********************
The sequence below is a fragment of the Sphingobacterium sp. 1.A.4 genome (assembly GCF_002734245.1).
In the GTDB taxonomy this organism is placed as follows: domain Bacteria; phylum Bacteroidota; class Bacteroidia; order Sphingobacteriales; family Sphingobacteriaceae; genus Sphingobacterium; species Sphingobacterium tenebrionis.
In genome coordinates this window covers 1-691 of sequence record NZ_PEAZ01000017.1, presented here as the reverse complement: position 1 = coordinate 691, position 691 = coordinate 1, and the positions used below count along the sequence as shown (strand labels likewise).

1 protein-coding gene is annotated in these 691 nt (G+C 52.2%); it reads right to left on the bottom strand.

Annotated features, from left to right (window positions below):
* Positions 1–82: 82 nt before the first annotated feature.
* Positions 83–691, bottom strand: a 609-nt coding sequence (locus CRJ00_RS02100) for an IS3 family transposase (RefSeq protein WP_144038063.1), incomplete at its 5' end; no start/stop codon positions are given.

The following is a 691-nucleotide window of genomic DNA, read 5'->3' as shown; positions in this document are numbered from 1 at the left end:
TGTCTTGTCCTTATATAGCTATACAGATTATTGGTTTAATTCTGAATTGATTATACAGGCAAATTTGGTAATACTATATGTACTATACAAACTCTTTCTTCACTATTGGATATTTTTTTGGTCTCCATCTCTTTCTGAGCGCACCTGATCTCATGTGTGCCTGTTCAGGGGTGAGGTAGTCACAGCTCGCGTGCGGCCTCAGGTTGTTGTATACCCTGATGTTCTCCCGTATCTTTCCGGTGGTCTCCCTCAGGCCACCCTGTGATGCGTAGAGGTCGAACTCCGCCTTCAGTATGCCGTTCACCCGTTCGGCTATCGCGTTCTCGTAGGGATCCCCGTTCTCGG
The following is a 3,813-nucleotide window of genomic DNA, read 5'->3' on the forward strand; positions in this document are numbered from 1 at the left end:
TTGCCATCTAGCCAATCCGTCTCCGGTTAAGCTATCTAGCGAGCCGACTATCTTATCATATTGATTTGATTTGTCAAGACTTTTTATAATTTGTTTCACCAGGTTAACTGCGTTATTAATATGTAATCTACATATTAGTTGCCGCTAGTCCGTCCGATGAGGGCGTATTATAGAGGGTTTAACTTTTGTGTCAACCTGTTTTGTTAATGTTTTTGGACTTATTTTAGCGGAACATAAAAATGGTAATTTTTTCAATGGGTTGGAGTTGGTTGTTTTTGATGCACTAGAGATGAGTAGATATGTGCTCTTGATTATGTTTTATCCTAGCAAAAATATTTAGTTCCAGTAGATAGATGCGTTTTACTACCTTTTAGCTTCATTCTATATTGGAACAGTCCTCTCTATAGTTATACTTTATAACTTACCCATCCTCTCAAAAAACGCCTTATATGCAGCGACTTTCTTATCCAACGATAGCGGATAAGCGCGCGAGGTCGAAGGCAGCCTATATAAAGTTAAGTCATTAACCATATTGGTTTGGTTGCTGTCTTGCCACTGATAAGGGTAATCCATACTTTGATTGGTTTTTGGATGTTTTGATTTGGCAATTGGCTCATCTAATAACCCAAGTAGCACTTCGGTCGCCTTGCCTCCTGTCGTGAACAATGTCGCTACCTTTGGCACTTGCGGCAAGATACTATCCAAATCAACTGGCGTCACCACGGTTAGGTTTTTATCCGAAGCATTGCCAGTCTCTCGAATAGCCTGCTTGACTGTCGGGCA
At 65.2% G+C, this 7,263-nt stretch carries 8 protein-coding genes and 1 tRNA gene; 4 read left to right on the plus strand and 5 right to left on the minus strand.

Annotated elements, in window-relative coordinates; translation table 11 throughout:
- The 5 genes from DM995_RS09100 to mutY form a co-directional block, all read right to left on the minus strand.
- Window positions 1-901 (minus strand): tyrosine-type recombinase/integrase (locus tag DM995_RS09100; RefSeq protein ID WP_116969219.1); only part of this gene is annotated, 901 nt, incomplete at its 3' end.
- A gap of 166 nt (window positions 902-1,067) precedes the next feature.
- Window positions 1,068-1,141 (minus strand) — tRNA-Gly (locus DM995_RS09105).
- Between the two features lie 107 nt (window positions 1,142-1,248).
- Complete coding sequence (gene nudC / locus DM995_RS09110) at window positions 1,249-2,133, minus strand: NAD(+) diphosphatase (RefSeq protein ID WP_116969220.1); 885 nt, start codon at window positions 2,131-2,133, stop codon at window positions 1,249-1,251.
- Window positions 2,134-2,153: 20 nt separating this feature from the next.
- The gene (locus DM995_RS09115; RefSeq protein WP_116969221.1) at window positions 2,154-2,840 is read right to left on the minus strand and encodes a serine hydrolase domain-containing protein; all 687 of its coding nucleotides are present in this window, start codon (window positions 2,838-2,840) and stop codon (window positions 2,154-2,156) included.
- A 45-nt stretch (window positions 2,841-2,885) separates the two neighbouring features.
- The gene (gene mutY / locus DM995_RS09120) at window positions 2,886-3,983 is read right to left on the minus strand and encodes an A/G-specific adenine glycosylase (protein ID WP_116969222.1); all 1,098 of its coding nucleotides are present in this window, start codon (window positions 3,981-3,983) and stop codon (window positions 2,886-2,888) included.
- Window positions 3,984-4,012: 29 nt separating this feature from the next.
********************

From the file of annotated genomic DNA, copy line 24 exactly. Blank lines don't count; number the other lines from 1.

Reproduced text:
- Window positions 3,984-4,012: 29 nt separating this feature from the next.